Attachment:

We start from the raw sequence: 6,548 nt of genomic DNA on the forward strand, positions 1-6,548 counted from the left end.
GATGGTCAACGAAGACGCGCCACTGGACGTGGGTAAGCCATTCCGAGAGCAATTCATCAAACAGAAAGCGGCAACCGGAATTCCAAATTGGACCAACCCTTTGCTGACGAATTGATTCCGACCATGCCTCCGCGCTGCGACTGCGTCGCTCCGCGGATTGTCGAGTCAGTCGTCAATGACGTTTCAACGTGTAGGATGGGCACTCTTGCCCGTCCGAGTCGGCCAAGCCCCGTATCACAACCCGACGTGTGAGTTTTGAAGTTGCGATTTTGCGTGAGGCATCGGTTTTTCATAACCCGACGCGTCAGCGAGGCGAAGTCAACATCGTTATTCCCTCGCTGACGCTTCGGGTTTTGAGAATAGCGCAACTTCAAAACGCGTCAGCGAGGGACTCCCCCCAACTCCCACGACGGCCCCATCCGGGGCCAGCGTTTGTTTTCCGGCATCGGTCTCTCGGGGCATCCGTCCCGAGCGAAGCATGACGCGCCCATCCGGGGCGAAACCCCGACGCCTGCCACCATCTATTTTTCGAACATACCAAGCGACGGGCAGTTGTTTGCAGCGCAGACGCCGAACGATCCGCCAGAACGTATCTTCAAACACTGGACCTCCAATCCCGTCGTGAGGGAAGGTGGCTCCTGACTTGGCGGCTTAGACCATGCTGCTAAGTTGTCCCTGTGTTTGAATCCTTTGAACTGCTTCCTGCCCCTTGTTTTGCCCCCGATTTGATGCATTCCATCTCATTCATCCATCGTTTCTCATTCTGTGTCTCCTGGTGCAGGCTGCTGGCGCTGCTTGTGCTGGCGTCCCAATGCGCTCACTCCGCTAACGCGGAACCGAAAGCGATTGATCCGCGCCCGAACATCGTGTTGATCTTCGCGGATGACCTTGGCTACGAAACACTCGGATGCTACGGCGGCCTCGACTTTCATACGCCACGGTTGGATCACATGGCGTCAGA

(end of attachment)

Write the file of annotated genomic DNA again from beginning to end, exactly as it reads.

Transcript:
We start from the raw sequence: 6,548 nt of genomic DNA on the forward strand, positions 1-6,548 counted from the left end.
GATGGTCAACGAAGACGCGCCACTGGACGTGGGTAAGCCATTCCGAGAGCAATTCATCAAACAGAAAGCGGCAACCGGAATTCCAAATTGGACCAACCCTTTGCTGACGAATTGATTCCGACCATGCCTCCGCGCTGCGACTGCGTCGCTCCGCGGATTGTCGAGTCAGTCGTCAATGACGTTTCAACGTGTAGGATGGGCACTCTTGCCCGTCCGAGTCGGCCAAGCCCCGTATCACAACCCGACGTGTGAGTTTTGAAGTTGCGATTTTGCGTGAGGCATCGGTTTTTCATAACCCGACGCGTCAGCGAGGCGAAGTCAACATCGTTATTCCCTCGCTGACGCTTCGGGTTTTGAGAATAGCGCAACTTCAAAACGCGTCAGCGAGGGACTCCCCCCAACTCCCACGACGGCCCCATCCGGGGCCAGCGTTTGTTTTCCGGCATCGGTCTCTCGGGGCATCCGTCCCGAGCGAAGCATGACGCGCCCATCCGGGGCGAAACCCCGACGCCTGCCACCATCTATTTTTCGAACATACCAAGCGACGGGCAGTTGTTTGCAGCGCAGACGCCGAACGATCCGCCAGAACGTATCTTCAAACACTGGACCTCCAATCCCGTCGTGAGGGAAGGTGGCTCCTGACTTGGCGGCTTAGACCATGCTGCTAAGTTGTCCCTGTGTTTGAATCCTTTGAACTGCTTCCTGCCCCTTGTTTTGCCCCCGATTTGATGCATTCCATCTCATTCATCCATCGTTTCTCATTCTGTGTCTCCTGGTGCAGGCTGCTGGCGCTGCTTGTGCTGGCGTCCCAATGCGCTCACTCCGCTAACGCGGAACCGAAAGCGATTGATCCGCGCCCGAACATCGTGTTGATCTTCGCGGATGACCTTGGCTACGAAACACTCGGATGCTACGGCGGCCTCGACTTTCATACGCCACGGTTGGATCACATGGCGTCAGA